Warner Hockin holds a photo of himself taken in Lubeck, Germany in 1945. (Jenna Hauck/ The Progress)

A Chilliwack veteran recalls war stories before returning to Normandy

‘I had a 48-hour pass in my pocket, and I was going to see some family,’ says Warner Hockin

Warner Hockin remembers precisely where he was in early June of 1944, when the invasion started in Normandy.

“I had a 48-hour pass in my pocket, and I was going to see some family in Brighton (England), on the coast,” he says.

The 94-year-old veteran is sipping on some white wine at his favourite haunt, Chilliwack’s Royal Canadian Legion, Branch 4, and he’s re-telling some of his favourite stories of the Second World War. The group gathered at his table smile one minute and laugh uproariously another. Once in a while, they tear up and nod with reverence. But they also are beaming with pride.

You see, Hockin is one of about 50 Canadian D-Day veterans who have been invited to Normandy, to visit Juno Beach and commemorate 75 years since the beginning of the end of that war. So naturally, his first story starts with how he got to Normandy.

“I was on the train,” he slowly continues. He clamps a hand to his thigh, right where that pass to temporary freedom would have been. “Two big servicemen, policemen, came up and said ‘Let’s see your pass. The invasion has started.’”

So he didn’t get to visit family that day, or for a long while. He was heading to Normandy, where he would be for about a month and a half. His first stop was Farnham, and then onto the landing barges.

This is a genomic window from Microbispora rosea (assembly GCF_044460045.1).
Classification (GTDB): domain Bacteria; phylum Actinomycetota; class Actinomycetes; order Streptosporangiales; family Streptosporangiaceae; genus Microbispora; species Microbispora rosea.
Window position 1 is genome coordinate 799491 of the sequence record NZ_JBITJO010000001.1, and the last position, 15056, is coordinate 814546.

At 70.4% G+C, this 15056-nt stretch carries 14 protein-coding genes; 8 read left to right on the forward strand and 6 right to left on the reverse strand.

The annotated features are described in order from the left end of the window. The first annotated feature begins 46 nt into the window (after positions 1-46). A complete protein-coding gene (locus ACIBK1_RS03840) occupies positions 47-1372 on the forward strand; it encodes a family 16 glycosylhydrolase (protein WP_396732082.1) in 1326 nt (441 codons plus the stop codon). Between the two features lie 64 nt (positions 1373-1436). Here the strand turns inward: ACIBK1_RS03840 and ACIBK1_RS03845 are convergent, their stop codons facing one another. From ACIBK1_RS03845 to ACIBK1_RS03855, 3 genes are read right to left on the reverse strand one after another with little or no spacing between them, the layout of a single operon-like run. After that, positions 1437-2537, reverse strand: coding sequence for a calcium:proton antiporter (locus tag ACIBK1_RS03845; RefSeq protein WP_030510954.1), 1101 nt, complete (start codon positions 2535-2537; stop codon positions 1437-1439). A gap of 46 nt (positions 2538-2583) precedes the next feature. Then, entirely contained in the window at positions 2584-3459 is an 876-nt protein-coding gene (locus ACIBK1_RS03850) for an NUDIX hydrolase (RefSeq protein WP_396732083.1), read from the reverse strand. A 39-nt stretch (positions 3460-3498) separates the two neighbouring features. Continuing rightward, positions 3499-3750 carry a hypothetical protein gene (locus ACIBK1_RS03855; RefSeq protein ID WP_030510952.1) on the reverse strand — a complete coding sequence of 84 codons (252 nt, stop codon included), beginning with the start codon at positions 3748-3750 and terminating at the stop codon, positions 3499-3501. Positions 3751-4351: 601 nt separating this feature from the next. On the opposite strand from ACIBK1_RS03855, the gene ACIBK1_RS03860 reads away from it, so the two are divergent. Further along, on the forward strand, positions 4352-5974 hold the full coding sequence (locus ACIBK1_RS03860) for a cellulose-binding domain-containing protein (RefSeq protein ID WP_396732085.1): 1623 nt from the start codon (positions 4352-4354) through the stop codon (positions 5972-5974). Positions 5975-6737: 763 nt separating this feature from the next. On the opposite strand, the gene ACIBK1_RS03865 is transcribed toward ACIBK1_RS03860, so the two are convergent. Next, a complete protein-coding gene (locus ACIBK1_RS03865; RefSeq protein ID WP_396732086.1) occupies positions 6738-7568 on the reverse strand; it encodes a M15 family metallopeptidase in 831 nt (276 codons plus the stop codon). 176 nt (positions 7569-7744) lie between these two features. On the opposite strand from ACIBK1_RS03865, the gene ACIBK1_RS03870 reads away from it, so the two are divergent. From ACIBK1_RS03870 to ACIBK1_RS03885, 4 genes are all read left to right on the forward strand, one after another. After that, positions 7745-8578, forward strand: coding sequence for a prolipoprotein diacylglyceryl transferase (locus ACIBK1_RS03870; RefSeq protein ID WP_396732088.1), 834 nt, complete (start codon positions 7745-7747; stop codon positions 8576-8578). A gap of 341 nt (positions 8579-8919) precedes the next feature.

“There was a terrible windstorm and we couldn’t park the trucks,” he says. “But I said ‘Oh, I’m glad to get away from here.’ The Germans were dropping these buzz bombs all over the place.”

Buzz bombs, as the Allies called them, were V-1 flying bombs that weighed more than 2,000 kg, and more than 9,500 were launched by the Luftwaffe in 1944. They detonated instantly on first impact.

But it wasn’t a buzz bomb that caused the closest call for Hockin. He was there with the Royal Canadian Air Force, as part of the ground crew. Once his ship got to the coast of occupied France, they dropped anchor about three miles off shore.

“When we went to go in, in the morning, we couldn’t move. We were stuck there for two nights and two days,” he says. Their anchor had become hitched on something, but it was going to take some time to free it.

“Everyone was going, but there we sat.”

The ship beside them, which had a crane operator they called Beaver for his two buck teeth, was hit by enemy fire. The crane went down, and they assumed their friend went with it.

“Beaver’s gone in the ocean,” he recalls saying. “He’s done.”

Then at one point, something hit a cable high above him.

“Two hundred feet of cable dropped onto the deck right in front of my feet,” he said. Desperate to get off the barge, Hockin also worried about another danger — he couldn’t swim, and this was not a placid summer lake, but the frigid English Channel, and an active war zone.

“When I got off the barge,” he says, laughing, “the water only came up to my knees!”

From there, they trooped onto the beach and following a rough map, made their way along a sandy trail in search of the B9 Airfield. In the Second World War, farmers’ fields and other large, grassy areas were repurposed by Allied forces into makeshift airfields called Advanced Landing Grounds. The European landscape today is filled with these former sites, and B9 is in Lantheuil, France.